Regardless of whether the game was played on Thanksgiving, prior to Labor Day or on the second week of the season, the Aberdeen-Hoquiam football rivalry has always been accompanied by questions.
This year is no exception.
The Bobcats (0-1) and Grizzlies (0-1) will tee it up for the 108th time in a non-league contest scheduled for 1 p.m. Saturday at Hoquiam’s Olympic Stadium.
That will be the centerpiece of a Week Two slate that will also include the renewal of Montesano’s rivalry with Cascade Christian on Friday night at Aberdeen and a battle of state-ranked teams (in different classifications) tonight at Raymond.
Unlike most of the recent meetings, this year’s trans-Myrtle Street confrontation will be contested without a clear-cut favorite.
Hoquiam graduated most of the key operatives from the club that rolled to a 49-6 rout of the Cats last year. Last week’s season-opening games may have raised more questions than they answered. Those include:
• Was Aberdeen’s exciting 31-27 loss to reigning state Class 1A champion Montesano more impressive than Hoquiam’s 36-22 defeat at the hands of Class 2A Centralia?
• Will Hoquiam’s speed — a key factor in the Grizzlies’ last two wins in the series — trump Aberdeen’s size and experience?
• Can the Bobcats control the line of scrimmage against their smaller foes?
• Will anticipated warm, dry weather have a bearing on the outcome?
Both coaches acknowledge that the contest could be decided by the answers to the second and third questions on the list.
Hoquiam coach Rick Moore, who characterizes the Bobcats as “large and strong,” is hoping to avoid trench warfare on Saturday.
“Our kids are going to have to play fast against their size,” he said. “We’re going to have to get them out in space. We’re going to have to play a game that’s efficient and error-free and (play with) a lot of emotion.”
Moore was generally happy with his club’s offensive performance against Centralia, but was disappointed that the Grizzlies were unable to consistently control the line of scrimmage.
He cited running backs Devin Kelly (who rushed for 110 yards and three touchdowns), Tyler White and quarterback Brenner Carlstrom for particularly fine performances last week.
With this contest, incidentally, Moore will become the first person (according to state historian Ralph Lovelace) to be a head coach for both sides in the Aberdeen-Hoquiam rivalry. He was head man for the Bobcats from 1998 to 2001 and went 1-2-1 against the Grizzlies (including the famous, or infamous, 1999 tie).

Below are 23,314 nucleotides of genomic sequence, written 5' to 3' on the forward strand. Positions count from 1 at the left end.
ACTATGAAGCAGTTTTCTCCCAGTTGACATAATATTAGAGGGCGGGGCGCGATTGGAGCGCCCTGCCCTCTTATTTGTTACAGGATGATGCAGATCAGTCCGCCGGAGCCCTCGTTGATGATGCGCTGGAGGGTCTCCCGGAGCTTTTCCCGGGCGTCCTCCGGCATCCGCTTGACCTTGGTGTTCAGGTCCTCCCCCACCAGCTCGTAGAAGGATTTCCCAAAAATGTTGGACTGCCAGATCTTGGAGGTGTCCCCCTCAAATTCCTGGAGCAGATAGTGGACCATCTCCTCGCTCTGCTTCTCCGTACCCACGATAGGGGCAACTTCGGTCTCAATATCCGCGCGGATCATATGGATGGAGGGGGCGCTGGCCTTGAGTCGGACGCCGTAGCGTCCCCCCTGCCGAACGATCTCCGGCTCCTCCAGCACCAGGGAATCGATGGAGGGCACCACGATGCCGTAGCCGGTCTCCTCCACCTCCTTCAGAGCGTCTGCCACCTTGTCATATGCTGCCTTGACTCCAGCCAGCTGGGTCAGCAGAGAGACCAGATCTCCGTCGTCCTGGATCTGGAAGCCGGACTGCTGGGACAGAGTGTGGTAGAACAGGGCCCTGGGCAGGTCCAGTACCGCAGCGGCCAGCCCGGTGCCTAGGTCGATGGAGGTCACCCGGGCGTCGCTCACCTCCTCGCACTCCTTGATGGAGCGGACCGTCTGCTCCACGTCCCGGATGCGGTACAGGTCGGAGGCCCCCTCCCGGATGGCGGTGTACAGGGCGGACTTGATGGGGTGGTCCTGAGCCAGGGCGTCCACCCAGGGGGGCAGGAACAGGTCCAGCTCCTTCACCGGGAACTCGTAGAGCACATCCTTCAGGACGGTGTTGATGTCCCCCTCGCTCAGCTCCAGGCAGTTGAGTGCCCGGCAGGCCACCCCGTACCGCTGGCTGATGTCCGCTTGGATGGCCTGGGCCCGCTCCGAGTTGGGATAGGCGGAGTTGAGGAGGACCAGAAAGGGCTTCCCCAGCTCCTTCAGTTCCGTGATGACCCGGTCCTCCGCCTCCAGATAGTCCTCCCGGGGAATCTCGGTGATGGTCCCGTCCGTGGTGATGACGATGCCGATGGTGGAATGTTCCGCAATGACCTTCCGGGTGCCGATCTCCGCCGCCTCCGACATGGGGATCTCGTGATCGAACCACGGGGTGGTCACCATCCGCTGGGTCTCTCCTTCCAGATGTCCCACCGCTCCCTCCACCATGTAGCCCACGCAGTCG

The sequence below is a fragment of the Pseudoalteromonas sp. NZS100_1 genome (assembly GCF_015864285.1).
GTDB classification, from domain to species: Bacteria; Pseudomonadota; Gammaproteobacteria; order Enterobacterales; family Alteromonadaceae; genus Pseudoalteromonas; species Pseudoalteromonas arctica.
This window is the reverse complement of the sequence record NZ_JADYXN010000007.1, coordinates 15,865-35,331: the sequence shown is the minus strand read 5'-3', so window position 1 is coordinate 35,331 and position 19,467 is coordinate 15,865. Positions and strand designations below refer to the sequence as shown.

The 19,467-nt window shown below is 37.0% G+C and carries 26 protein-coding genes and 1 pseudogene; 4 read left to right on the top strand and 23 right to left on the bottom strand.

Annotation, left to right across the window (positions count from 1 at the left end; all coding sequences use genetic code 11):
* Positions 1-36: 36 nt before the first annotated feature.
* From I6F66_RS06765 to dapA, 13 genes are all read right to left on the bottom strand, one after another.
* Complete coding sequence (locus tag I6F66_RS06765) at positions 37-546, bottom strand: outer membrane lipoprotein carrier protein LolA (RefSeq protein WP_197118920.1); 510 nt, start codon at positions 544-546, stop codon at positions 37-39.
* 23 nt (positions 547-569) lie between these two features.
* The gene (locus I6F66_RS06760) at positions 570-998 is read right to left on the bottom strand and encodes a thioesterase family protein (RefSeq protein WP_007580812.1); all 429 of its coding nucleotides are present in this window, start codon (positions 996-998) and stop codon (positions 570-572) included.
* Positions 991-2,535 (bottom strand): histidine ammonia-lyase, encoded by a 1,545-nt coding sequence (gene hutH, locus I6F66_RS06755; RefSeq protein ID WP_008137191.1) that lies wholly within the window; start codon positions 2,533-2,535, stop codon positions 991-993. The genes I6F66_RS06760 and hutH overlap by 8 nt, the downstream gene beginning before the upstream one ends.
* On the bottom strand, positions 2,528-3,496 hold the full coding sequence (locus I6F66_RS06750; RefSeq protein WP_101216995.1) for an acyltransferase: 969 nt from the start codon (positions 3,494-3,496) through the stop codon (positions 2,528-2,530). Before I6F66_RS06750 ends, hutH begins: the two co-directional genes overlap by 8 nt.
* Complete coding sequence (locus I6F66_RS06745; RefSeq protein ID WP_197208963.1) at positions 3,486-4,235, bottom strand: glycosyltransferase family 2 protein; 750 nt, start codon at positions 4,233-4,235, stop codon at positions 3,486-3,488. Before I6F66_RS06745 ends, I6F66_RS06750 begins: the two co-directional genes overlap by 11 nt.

While acknowledging his unique perspective in the rivalry, Moore said he is approaching the game in the same way he did in Aberdeen.
Aberdeen coach Terry Dion labeled his team’s showing against Montesano as the first great 48-minute effort during his four years on the Bobcat staff, although he lamented “numerous small mistakes” that proved fatal in that contest.
He is cognizant of Hoquiam’s big-play capabilities.
“We will have to play smart because they can score any time from anywhere on the field,” he said. “(We have to) establish the run game and maintain drives. We also need to be real clean in turnovers and special teams.”
Linebacker Lorenzo Ontiveros, receiver Carter Harris and Aberdeen’s defensive backfield (Harris, Drew Stocker and Austin Floch) drew Dion’s praise in the Montesano game.
Aberdeen leads the overall series, 67-35-5.
For the second consecutive year, the Aberdeen-Hoquiam game will be part of the Great American Rivalry Series sponsored by a national online service. Further details about that aspect of the contest will be reported in Saturday’s edition.
If their history in this series wasn’t frustrating enough, the Bulldogs enter this year’s contest short-handed. Junior running back/quarterback Anthony Louthan, Monte’s leading rusher against Aberdeen, sustained what has been tentatively diagnosed as a high ankle sprain (results of an MRI are due Friday) late in that contest and is expected be sidelined from four to six weeks.
Making its first Grays Harbor appearance, Cascade Christian has gone 4-0 against the Bulldogs since 2008, with three of those victories coming in the state playoffs. Despite being outgained, the Cougars from Puyallup pulled out a 28-25 decision in last year’s first regular-season meeting, an outcome that caused Montesano coach Terry Jensen to declare, “We have met the enemy and we’re looking at them right now in the mirror.”
The Bulldogs rebounded from that defeat to win the state 1A championship. Cascade Christian, a perennial state power, had a rare down season last year but re-established itself among the state’s elite with a 21-3 victory over traditionally tough Cashmere last Saturday. Among its nine returning starters is junior quarterback Jaelin Goldsmith, a three-year starter.
“They’re solid everywhere, good size up front and good team speed,” Jensen said. “They are well-coached and execute well on both sides of the ball. They are legitimate state title contenders.”
Jensen was unhappy with his club’s penalties and mental mistakes against Aberdeen, but was encouraged by the players’ supportive attitude toward each other in the face of adversity.
One of the week’s most interesting contests is slated tonight at Raymond. Charles Wright Academy, ranked sixth among state 1A teams by the A&B Football Report, will visit the Seagulls, No. 9 in the publication’s 2B ratings.
The Gulls rallied to edge Tenino, another 1A team, 27-21, in last week’s opener. Charles Wright topped Forks, 28-17, last week.
The game was shifted to tonight at Charles Wright’s request to avoid conflicts with Yom Kippur observances Friday.
Coming off a hard-fought 7-0 loss to Hockinson last week, Elma will be hosting an Eatonville club that fell to Orting, 34-13.
The Eagles will be staying close to home for the remainder of the regular season. Seven of their final eight games will be played in Grays Harbor County.